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Sheffield Hallam University

Childhood Studies

UCAS Code: X370

Bachelor of Arts (with Honours) - BA (Hons)

Entry requirements


Access - at least 45 credits at level 3 and 15 credits at level 2 from a relevant Open College Network accredited course

GCSE/National 4/National 5

English Language or English Literature at grade C or 4 Mathematics at grade C or 4 We may accept GCSE equivalents

UCAS Tariff

104

This must include at least two A levels or equivalent BTEC National qualifications excluding general studies. For example: BCC at A Level. DMM in BTEC Extended Diploma. A combination of qualifications, which may include AS Levels and EPQ.

90%
Applicants receiving offers

About this course


Course option

3.0years

Full-time | 2020

Subject

Childhood studies

**Course summary**
Select modules that reflect your interests and career aims.
Complete placements in settings with children and young people every year of the course.
Be taught by tutors who have expertise in social work, health care, teaching, playwork and psychology.

This course introduces you to contemporary research in childhood and youth, which explores diverse aspects of children and young people's lives and considers their position in the family, their community and society more broadly. Key areas of study include children and young people's wellbeing, the experience of difference, health and wellbeing, safeguarding, psychological development, education, families, relationships with peers and community participation.

The teaching on this course demonstrates an emphasis on experiential learning and real life problem-solving which will help in making the links between academic study and future employment.

**You learn through**
self-managed learning tasks
group work learning tasks
lectures and mini-lectures within seminars
seminars
workshops
placement tasks and reflections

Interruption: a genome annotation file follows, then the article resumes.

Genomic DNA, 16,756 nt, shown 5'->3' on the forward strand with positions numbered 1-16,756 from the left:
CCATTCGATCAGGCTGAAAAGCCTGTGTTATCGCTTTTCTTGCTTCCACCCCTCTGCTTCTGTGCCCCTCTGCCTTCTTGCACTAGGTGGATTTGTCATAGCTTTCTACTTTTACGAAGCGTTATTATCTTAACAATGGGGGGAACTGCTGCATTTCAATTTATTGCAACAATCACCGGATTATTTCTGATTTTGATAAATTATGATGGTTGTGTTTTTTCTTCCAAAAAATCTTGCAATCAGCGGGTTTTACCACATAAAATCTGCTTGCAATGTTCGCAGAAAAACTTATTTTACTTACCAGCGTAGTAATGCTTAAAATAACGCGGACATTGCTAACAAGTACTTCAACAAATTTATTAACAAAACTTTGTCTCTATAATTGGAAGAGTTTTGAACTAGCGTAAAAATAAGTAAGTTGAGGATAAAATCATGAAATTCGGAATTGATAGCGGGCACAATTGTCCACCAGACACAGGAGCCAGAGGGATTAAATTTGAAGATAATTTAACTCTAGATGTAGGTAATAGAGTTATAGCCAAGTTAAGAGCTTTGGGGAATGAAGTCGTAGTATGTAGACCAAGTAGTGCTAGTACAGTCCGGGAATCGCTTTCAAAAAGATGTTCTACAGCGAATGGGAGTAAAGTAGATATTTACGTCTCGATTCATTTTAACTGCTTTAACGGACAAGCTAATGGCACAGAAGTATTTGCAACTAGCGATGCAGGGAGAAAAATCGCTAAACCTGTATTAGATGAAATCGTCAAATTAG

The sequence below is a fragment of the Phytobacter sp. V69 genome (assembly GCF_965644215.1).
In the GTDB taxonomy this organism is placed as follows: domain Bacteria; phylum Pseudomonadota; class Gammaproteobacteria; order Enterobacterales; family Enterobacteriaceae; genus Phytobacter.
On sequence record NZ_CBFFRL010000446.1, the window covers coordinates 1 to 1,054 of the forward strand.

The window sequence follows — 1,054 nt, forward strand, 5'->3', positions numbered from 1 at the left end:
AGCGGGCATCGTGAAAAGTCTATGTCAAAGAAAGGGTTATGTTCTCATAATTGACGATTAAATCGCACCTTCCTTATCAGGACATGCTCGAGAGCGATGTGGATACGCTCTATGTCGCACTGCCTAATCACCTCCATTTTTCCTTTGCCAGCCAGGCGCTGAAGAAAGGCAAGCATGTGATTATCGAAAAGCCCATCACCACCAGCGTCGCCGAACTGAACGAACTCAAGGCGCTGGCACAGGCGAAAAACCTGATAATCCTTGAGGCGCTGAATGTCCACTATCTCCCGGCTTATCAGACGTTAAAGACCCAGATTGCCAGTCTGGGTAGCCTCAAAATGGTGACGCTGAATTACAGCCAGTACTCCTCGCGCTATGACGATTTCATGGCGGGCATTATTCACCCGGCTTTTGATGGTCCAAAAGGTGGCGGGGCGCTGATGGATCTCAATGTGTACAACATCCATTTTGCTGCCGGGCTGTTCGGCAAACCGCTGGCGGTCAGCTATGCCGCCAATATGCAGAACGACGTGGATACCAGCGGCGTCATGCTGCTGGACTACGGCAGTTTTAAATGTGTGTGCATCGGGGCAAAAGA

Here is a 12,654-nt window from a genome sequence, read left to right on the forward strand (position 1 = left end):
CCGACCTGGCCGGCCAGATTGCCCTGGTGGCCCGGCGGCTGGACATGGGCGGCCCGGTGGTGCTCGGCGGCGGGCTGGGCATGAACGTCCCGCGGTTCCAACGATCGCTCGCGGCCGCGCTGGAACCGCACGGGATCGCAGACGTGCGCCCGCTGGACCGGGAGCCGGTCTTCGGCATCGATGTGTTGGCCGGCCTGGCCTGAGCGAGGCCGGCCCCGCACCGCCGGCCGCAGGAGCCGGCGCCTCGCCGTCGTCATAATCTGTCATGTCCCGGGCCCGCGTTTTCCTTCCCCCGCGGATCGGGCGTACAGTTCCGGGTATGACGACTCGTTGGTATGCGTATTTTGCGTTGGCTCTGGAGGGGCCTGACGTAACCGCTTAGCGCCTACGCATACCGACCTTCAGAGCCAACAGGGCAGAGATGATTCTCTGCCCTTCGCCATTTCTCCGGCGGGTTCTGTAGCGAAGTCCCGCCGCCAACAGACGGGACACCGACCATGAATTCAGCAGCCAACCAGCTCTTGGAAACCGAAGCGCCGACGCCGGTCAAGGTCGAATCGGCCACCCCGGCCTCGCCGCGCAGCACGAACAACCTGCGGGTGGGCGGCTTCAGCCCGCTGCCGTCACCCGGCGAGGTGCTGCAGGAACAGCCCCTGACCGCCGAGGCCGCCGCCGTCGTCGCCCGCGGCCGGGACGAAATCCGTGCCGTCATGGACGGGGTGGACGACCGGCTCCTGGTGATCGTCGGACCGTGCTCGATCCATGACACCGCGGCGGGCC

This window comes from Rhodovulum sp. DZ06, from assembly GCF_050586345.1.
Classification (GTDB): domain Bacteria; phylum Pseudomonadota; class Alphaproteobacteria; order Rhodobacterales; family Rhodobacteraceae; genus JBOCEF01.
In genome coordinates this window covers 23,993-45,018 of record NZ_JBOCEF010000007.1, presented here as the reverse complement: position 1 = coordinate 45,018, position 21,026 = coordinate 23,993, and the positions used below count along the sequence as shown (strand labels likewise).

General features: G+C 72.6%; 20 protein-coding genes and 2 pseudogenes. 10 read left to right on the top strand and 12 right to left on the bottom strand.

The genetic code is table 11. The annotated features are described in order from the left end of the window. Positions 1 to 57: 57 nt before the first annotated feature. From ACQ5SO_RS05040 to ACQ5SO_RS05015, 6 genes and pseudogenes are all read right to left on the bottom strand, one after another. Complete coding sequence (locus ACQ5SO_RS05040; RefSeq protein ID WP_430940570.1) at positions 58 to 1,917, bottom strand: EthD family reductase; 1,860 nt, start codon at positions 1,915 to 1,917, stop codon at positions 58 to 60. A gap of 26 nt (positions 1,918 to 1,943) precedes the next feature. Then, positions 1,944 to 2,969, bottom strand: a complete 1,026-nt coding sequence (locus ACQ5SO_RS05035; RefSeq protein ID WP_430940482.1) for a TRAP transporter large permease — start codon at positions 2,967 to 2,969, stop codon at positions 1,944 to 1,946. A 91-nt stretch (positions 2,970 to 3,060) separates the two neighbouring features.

student colleagues feedback and evaluation of individual and joint tasks
work placements
Applied learning
Work placements

A variety of experience helps you to understand children and young people in different contexts, and allows you to explore different places you might want to work in. You can also apply to take a short international placement, working abroad with one of our partner institutions. We currently have arrangements with universities in Germany and Spain.

Modules

**Year 1**
**Compulsory modules**
Child Public Health - 20 credits
Reading For A Degree - 20 credits
Researching Childhood - 20 credits
The Story Of Childhood And Adolescence - 20 credits
The Value Of Play - 20 credits
Unique And Diverse Experiences - 20 credits
**Year 2**
**Compulsory modules**
Child And Adolescent Development- 20 credits
Navigating The Workplace -20 credits
Spaces And Places -20 credits
Undertaking Research -20 credits
**Elective modules**
Childhood And Loss -20 credits
Children And Young People With Medical Needs - 20 credits
Children's Insider Perspectives Of Disability -20 credits
Forest Schools - 20 credits
Inspiring And Engaging Children Through The School Curriculum - 20 credits
The Dilemma That Is Inclusion - 20 credits
Working With Emotional Intelligence - 20 credits
Working With Multilingual Children - 20 credits
**Final year**
**Compulsory modules**
Digital Childhoods - 20 credits
Participation And Rights - 20 credits
Promoting Positive Childhoods - 20 credits
Research Project - 40 credits

Assessment methods

• Coursework

Tuition fees

Select where you currently live to see what you'll pay:

England
£9,250
per year
EU
£9,250
per year
International
£13,650
per year
Northern Ireland
£9,250
per year
Scotland
£9,250
per year
Wales
£9,250
per year

Extra funding

Scholarships, discounts and bursaries may be available to students who study this course.

The Uni


Course location:

Sheffield Hallam University

Department:

Faculty of Social Sciences and Humanities

TEF rating:

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What students say


How do students rate their degree experience?

The stats below relate to the general subject area/s at this university, not this specific course. We show this where there isn’t enough data about the course, or where this is the most detailed info available to us.

Health and social care

Sorry, no information to show